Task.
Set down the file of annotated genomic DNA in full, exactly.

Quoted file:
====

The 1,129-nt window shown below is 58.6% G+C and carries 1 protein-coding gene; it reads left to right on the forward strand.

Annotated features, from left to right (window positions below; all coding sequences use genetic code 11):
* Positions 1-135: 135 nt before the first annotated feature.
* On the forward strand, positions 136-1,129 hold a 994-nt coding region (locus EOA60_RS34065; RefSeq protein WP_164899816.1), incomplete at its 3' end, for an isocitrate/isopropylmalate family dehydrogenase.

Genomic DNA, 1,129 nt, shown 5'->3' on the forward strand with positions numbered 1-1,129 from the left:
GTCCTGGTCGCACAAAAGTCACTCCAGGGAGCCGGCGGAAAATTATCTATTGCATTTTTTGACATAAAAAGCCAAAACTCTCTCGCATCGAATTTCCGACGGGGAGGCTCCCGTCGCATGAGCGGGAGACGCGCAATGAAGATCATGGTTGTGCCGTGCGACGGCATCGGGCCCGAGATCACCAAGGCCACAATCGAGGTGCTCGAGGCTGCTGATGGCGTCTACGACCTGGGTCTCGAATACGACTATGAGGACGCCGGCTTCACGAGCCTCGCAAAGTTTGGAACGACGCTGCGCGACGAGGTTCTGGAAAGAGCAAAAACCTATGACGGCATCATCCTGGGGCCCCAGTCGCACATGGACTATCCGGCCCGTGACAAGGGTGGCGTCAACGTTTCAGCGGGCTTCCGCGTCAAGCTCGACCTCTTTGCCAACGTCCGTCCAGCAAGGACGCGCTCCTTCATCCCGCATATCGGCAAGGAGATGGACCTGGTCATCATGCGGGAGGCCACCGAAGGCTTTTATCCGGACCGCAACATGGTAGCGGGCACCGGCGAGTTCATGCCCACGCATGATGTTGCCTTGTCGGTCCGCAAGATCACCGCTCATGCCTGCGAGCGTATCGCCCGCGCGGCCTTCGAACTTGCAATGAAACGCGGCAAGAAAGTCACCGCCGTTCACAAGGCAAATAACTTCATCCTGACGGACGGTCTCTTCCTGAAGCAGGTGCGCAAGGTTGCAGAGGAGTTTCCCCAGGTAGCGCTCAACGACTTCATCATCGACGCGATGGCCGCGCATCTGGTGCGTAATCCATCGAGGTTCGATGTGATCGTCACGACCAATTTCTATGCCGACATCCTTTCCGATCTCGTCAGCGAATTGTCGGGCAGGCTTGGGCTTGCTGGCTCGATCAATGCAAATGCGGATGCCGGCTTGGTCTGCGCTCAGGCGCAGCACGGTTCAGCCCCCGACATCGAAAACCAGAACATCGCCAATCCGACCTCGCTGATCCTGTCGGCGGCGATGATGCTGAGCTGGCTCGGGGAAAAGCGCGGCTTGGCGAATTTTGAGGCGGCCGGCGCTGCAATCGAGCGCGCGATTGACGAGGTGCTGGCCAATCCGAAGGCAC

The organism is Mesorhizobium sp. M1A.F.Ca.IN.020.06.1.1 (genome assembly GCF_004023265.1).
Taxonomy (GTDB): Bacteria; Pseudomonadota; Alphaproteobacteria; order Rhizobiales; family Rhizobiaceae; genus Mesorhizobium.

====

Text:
The 1,129-nt window shown below is 58.6% G+C and carries 1 protein-coding gene; it reads left to right on the forward strand.

Annotated features, from left to right (window positions below; all coding sequences use genetic code 11):
* Positions 1-135: 135 nt before the first annotated feature.
* On the forward strand, positions 136-1,129 hold a 994-nt coding region (locus EOA60_RS34065; RefSeq protein WP_164899816.1), incomplete at its 3' end, for an isocitrate/isopropylmalate family dehydrogenase.

Genomic DNA, 1,129 nt, shown 5'->3' on the forward strand with positions numbered 1-1,129 from the left:
GTCCTGGTCGCACAAAAGTCACTCCAGGGAGCCGGCGGAAAATTATCTATTGCATTTTTTGACATAAAAAGCCAAAACTCTCTCGCATCGAATTTCCGACGGGGAGGCTCCCGTCGCATGAGCGGGAGACGCGCAATGAAGATCATGGTTGTGCCGTGCGACGGCATCGGGCCCGAGATCACCAAGGCCACAATCGAGGTGCTCGAGGCTGCTGATGGCGTCTACGACCTGGGTCTCGAATACGACTATGAGGACGCCGGCTTCACGAGCCTCGCAAAGTTTGGAACGACGCTGCGCGACGAGGTTCTGGAAAGAGCAAAAACCTATGACGGCATCATCCTGGGGCCCCAGTCGCACATGGACTATCCGGCCCGTGACAAGGGTGGCGTCAACGTTTCAGCGGGCTTCCGCGTCAAGCTCGACCTCTTTGCCAACGTCCGTCCAGCAAGGACGCGCTCCTTCATCCCGCATATCGGCAAGGAGATGGACCTGGTCATCATGCGGGAGGCCACCGAAGGCTTTTATCCGGACCGCAACATGGTAGCGGGCACCGGCGAGTTCATGCCCACGCATGATGTTGCCTTGTCGGTCCGCAAGATCACCGCTCATGCCTGCGAGCGTATCGCCCGCGCGGCCTTCGAACTTGCAATGAAACGCGGCAAGAAAGTCACCGCCGTTCACAAGGCAAATAACTTCATCCTGACGGACGGTCTCTTCCTGAAGCAGGTGCGCAAGGTTGCAGAGGAGTTTCCCCAGGTAGCGCTCAACGACTTCATCATCGACGCGATGGCCGCGCATCTGGTGCGTAATCCATCGAGGTTCGATGTGATCGTCACGACCAATTTCTATGCCGACATCCTTTCCGATCTCGTCAGCGAATTGTCGGGCAGGCTTGGGCTTGCTGGCTCGATCAATGCAAATGCGGATGCCGGCTTGGTCTGCGCTCAGGCGCAGCACGGTTCAGCCCCCGACATCGAAAACCAGAACATCGCCAATCCGACCTCGCTGATCCTGTCGGCGGCGATGATGCTGAGCTGGCTCGGGGAAAAGCGCGGCTTGGCGAATTTTGAGGCGGCCGGCGCTGCAATCGAGCGCGCGATTGACGAGGTGCTGGCCAATCCGAAGGCAC

The organism is Mesorhizobium sp. M1A.F.Ca.IN.020.06.1.1 (genome assembly GCF_004023265.1).
Taxonomy (GTDB): Bacteria; Pseudomonadota; Alphaproteobacteria; order Rhizobiales; family Rhizobiaceae; genus Mesorhizobium.